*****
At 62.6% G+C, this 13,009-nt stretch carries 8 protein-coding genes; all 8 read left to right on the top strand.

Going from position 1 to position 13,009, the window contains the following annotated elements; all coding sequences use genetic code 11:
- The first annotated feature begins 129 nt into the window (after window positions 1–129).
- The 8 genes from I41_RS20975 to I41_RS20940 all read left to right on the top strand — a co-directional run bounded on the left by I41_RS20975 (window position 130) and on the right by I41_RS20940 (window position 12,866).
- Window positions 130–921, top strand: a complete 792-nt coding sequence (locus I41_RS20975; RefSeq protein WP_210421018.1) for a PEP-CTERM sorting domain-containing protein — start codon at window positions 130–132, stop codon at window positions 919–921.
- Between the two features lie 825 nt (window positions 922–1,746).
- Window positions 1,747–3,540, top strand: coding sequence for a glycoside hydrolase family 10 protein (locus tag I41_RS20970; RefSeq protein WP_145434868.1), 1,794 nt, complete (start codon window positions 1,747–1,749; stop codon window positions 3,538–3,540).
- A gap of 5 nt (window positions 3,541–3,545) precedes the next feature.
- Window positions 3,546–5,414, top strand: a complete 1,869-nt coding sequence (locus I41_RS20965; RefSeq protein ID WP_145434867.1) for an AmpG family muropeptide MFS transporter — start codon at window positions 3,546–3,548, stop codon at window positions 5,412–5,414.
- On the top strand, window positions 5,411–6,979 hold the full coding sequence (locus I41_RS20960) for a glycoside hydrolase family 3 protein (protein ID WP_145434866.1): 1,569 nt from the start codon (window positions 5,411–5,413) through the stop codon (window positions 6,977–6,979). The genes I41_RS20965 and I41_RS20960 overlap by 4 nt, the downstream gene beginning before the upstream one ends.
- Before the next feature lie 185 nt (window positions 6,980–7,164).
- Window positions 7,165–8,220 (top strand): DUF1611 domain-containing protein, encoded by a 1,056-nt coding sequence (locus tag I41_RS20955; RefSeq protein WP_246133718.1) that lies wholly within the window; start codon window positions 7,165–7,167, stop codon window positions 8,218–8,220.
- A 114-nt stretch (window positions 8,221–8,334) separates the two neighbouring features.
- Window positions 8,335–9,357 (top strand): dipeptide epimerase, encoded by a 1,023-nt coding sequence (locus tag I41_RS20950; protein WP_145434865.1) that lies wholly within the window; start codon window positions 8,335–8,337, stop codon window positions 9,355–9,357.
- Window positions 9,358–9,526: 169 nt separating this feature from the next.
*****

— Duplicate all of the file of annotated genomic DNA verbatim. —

At 62.6% G+C, this 13,009-nt stretch carries 8 protein-coding genes; all 8 read left to right on the top strand.

Going from position 1 to position 13,009, the window contains the following annotated elements; all coding sequences use genetic code 11:
- The first annotated feature begins 129 nt into the window (after window positions 1–129).
- The 8 genes from I41_RS20975 to I41_RS20940 all read left to right on the top strand — a co-directional run bounded on the left by I41_RS20975 (window position 130) and on the right by I41_RS20940 (window position 12,866).
- Window positions 130–921, top strand: a complete 792-nt coding sequence (locus I41_RS20975; RefSeq protein WP_210421018.1) for a PEP-CTERM sorting domain-containing protein — start codon at window positions 130–132, stop codon at window positions 919–921.
- Between the two features lie 825 nt (window positions 922–1,746).
- Window positions 1,747–3,540, top strand: coding sequence for a glycoside hydrolase family 10 protein (locus tag I41_RS20970; RefSeq protein WP_145434868.1), 1,794 nt, complete (start codon window positions 1,747–1,749; stop codon window positions 3,538–3,540).
- A gap of 5 nt (window positions 3,541–3,545) precedes the next feature.
- Window positions 3,546–5,414, top strand: a complete 1,869-nt coding sequence (locus I41_RS20965; RefSeq protein ID WP_145434867.1) for an AmpG family muropeptide MFS transporter — start codon at window positions 3,546–3,548, stop codon at window positions 5,412–5,414.
- On the top strand, window positions 5,411–6,979 hold the full coding sequence (locus I41_RS20960) for a glycoside hydrolase family 3 protein (protein ID WP_145434866.1): 1,569 nt from the start codon (window positions 5,411–5,413) through the stop codon (window positions 6,977–6,979). The genes I41_RS20965 and I41_RS20960 overlap by 4 nt, the downstream gene beginning before the upstream one ends.
- Before the next feature lie 185 nt (window positions 6,980–7,164).
- Window positions 7,165–8,220 (top strand): DUF1611 domain-containing protein, encoded by a 1,056-nt coding sequence (locus tag I41_RS20955; RefSeq protein WP_246133718.1) that lies wholly within the window; start codon window positions 7,165–7,167, stop codon window positions 8,218–8,220.
- A 114-nt stretch (window positions 8,221–8,334) separates the two neighbouring features.
- Window positions 8,335–9,357 (top strand): dipeptide epimerase, encoded by a 1,023-nt coding sequence (locus tag I41_RS20950; protein WP_145434865.1) that lies wholly within the window; start codon window positions 8,335–8,337, stop codon window positions 9,355–9,357.
- Window positions 9,358–9,526: 169 nt separating this feature from the next.